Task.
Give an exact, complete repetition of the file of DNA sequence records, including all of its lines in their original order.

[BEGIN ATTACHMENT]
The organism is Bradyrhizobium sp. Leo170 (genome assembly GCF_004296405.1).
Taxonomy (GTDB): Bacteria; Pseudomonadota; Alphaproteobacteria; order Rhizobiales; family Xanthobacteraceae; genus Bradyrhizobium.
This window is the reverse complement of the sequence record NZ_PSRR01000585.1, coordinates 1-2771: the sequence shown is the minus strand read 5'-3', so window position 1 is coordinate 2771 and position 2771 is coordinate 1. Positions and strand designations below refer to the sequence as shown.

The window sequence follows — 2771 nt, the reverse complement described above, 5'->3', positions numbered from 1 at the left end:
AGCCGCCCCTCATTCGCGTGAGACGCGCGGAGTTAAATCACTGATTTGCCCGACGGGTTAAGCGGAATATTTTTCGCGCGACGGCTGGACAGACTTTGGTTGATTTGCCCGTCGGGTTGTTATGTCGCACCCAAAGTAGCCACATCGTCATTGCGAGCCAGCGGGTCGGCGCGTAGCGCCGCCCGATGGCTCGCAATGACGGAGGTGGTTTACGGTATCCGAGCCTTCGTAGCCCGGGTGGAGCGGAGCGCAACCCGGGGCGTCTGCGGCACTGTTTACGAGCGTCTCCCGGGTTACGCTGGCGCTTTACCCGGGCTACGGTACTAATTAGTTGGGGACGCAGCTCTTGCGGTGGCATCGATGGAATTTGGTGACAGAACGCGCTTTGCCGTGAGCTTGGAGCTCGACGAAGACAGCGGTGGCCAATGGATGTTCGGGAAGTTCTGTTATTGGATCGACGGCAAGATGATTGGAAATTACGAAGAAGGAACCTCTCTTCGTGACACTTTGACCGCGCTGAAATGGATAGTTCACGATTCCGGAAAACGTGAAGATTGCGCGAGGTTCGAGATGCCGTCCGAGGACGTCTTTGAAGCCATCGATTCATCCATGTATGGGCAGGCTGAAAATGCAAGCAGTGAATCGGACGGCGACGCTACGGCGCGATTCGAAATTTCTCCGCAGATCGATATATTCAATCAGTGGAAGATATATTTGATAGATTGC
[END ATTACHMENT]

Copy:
The organism is Bradyrhizobium sp. Leo170 (genome assembly GCF_004296405.1).
Taxonomy (GTDB): Bacteria; Pseudomonadota; Alphaproteobacteria; order Rhizobiales; family Xanthobacteraceae; genus Bradyrhizobium.
This window is the reverse complement of the sequence record NZ_PSRR01000585.1, coordinates 1-2771: the sequence shown is the minus strand read 5'-3', so window position 1 is coordinate 2771 and position 2771 is coordinate 1. Positions and strand designations below refer to the sequence as shown.

The window sequence follows — 2771 nt, the reverse complement described above, 5'->3', positions numbered from 1 at the left end:
AGCCGCCCCTCATTCGCGTGAGACGCGCGGAGTTAAATCACTGATTTGCCCGACGGGTTAAGCGGAATATTTTTCGCGCGACGGCTGGACAGACTTTGGTTGATTTGCCCGTCGGGTTGTTATGTCGCACCCAAAGTAGCCACATCGTCATTGCGAGCCAGCGGGTCGGCGCGTAGCGCCGCCCGATGGCTCGCAATGACGGAGGTGGTTTACGGTATCCGAGCCTTCGTAGCCCGGGTGGAGCGGAGCGCAACCCGGGGCGTCTGCGGCACTGTTTACGAGCGTCTCCCGGGTTACGCTGGCGCTTTACCCGGGCTACGGTACTAATTAGTTGGGGACGCAGCTCTTGCGGTGGCATCGATGGAATTTGGTGACAGAACGCGCTTTGCCGTGAGCTTGGAGCTCGACGAAGACAGCGGTGGCCAATGGATGTTCGGGAAGTTCTGTTATTGGATCGACGGCAAGATGATTGGAAATTACGAAGAAGGAACCTCTCTTCGTGACACTTTGACCGCGCTGAAATGGATAGTTCACGATTCCGGAAAACGTGAAGATTGCGCGAGGTTCGAGATGCCGTCCGAGGACGTCTTTGAAGCCATCGATTCATCCATGTATGGGCAGGCTGAAAATGCAAGCAGTGAATCGGACGGCGACGCTACGGCGCGATTCGAAATTTCTCCGCAGATCGATATATTCAATCAGTGGAAGATATATTTGATAGATTGC